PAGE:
Getting Work Done in Meetings: Structures for Success

March 15, 2016 at 1:56 PM by Rick Lent in meeting design

Leaders get work done through the conversations they hold. Often those conversations are in meetings—particularly when multiple people need to be in the discussion. In spite of all the criticism of time-wasted in meetings, leaders need meetings to create new insights, build understanding, and make decisions with their teams.

As a leader, you can choose to make your meetings more effective by understanding how to structure them and when to hold them to accomplish real work together. Effective meeting structure is the key.

Structure?

Most prescriptions for better meetings focus on changing behavior. But most leaders (and their teams) find it hard to adopt and maintain different behaviors under the pressure of important discussions (and few have a facilitator to help them “talk nice.”) Instead, leaders can change the way their meetings are structured to make them naturally more effective. “Structure” refers to various physical, temporal and procedural variables that influence how people talk together. The right structure naturally supports more effective behaviors and leads to productive use of participant time and expertise. Here are three structural changes you can make to your meetings to improve the quality, efficiency and outcomes of the work you need to do in your meetings.

A house getting framed
The underlying structure of this house will determine how it functions, just like the unrecognized structure of your meetings.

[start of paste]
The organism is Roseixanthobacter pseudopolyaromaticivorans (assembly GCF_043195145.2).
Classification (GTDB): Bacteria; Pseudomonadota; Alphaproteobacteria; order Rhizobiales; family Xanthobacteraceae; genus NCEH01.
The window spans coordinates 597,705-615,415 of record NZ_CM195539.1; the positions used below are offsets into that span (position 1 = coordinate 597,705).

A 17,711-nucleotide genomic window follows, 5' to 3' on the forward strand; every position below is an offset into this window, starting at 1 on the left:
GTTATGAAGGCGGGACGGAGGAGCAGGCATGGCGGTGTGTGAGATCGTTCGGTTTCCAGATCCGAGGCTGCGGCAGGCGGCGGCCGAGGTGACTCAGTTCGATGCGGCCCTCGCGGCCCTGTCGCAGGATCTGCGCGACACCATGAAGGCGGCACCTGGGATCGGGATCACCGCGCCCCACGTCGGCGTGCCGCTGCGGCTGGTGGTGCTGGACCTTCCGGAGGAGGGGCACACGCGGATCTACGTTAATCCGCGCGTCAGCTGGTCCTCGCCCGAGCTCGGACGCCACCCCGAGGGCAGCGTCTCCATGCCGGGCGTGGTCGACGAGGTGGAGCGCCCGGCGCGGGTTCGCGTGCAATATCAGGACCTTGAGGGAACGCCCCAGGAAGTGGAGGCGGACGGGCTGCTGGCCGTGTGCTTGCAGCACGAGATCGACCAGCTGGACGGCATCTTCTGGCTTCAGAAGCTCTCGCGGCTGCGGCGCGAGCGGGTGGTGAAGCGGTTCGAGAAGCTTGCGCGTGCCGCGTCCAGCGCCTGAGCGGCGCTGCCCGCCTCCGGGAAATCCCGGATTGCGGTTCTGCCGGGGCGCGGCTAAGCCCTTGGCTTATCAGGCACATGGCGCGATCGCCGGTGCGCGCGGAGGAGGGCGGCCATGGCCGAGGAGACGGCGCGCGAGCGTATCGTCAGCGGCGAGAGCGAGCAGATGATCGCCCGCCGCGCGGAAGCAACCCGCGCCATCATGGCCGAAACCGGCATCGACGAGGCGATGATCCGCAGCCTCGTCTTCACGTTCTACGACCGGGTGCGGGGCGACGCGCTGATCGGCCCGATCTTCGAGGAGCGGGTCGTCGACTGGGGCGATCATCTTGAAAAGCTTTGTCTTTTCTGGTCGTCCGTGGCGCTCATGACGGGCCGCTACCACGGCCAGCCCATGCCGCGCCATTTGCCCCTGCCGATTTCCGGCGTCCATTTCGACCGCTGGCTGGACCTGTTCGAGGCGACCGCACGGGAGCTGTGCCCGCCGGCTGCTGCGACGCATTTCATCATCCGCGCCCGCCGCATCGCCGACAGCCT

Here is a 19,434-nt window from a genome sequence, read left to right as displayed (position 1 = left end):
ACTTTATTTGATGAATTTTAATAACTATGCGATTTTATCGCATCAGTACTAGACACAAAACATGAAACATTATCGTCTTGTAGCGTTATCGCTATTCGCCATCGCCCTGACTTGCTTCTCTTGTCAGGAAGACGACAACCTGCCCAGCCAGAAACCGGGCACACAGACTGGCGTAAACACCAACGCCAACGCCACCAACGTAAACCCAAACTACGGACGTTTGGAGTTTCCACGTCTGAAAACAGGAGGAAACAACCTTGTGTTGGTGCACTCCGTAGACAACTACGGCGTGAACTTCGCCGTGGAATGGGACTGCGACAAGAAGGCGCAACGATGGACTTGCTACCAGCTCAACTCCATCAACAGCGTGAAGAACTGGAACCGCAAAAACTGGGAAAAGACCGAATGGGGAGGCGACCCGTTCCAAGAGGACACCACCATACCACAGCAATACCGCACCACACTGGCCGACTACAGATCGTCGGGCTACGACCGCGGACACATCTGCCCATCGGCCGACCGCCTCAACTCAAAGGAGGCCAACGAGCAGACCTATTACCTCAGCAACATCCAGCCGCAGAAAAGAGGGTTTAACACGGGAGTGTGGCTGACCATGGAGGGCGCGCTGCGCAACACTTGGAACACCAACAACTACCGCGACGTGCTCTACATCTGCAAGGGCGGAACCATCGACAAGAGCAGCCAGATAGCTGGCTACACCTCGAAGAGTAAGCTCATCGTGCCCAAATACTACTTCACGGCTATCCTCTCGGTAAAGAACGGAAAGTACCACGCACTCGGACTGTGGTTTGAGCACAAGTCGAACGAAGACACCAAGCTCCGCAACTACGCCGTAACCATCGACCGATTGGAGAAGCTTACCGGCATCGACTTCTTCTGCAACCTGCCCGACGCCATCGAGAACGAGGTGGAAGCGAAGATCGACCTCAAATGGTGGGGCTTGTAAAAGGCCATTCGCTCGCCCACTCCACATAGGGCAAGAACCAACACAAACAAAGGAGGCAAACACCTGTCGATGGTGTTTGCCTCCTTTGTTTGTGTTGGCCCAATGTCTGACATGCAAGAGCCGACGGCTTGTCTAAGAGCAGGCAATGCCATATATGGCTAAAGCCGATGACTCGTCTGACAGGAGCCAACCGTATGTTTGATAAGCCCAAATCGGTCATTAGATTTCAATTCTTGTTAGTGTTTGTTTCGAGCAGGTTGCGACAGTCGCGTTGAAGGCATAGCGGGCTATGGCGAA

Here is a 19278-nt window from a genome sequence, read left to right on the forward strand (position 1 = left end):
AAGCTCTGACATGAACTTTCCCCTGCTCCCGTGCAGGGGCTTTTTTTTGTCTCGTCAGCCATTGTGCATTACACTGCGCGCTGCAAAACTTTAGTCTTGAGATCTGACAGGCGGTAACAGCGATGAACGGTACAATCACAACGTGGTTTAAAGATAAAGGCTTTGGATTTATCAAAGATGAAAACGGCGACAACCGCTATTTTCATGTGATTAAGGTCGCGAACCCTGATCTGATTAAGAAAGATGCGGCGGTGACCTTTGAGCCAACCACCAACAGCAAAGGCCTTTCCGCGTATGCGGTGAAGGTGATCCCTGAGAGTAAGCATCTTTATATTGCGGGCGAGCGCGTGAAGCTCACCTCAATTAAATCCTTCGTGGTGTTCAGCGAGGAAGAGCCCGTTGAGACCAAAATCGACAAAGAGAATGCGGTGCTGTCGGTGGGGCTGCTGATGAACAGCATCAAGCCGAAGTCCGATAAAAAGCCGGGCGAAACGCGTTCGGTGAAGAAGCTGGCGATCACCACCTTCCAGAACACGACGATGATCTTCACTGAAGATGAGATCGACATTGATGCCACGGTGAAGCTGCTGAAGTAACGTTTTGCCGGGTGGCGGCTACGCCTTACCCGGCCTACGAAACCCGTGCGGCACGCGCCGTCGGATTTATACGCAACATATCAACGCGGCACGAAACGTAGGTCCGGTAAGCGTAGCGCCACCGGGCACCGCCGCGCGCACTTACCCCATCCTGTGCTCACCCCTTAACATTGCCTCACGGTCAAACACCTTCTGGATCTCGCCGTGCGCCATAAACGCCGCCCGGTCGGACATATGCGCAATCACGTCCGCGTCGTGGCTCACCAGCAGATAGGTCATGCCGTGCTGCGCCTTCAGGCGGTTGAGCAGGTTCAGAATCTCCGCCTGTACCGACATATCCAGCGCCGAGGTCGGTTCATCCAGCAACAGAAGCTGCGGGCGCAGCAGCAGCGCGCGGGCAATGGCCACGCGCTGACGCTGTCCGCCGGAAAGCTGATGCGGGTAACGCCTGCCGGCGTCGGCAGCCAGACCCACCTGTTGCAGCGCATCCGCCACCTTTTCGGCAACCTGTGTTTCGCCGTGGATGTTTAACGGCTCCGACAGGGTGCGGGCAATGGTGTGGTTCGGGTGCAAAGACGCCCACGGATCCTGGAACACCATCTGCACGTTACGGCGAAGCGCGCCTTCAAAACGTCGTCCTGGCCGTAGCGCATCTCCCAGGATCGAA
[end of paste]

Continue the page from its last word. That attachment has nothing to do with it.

Three Structural Changes

There are a number of choices you can make to create an effective structure for your meeting. Here are three of the most fundamental.

1) Deciding whether to hold a meeting.

Too many meetings are scheduled for a set date and time period with little consideration for what needs to be accomplished with whom and for how long. Should the “weekly” team meeting really be weekly? Or last for an hour?

Before you hold any meeting, ask yourself “Do I expect some tangible result from this meeting?” Unfortunately, many meetings lack a clear definition of the work to be done. For example, consider an item listed on the agenda as “communication planning.” One participant may think it refers to email policy while someone else believes it refers to marketing. They can’t come prepared and may talk at cross-purposes. Consider how much more efficient and effective the discussion could be if the agenda listed the intended task as:

To develop a better means of communicating quarterly results to our staff so everyone can see how this information is relevant to their responsibilities.

A meeting worth holding should have one or more clearly defined tasks to accomplish. Each task should be:

  • Focused: This is the work you’ve called this meeting to accomplish. If you have “updates” on the agenda, consider whether these are work you need the group to do together or whether information sharing is better handled by some other means.
  • Actionable: The work to be done can be acted on by those present (not referred to someone else). This should not be a theoretical discussion, but something that participants have direct personal involvement in resolving.
  • Timely: This is the appropriate time to address this topic. It is important (and possibly urgent) that it be addressed in this meeting.
  • Timed: A realistic amount of time is assigned to complete this task given the size of the group and how you plan to involve them in any decisions.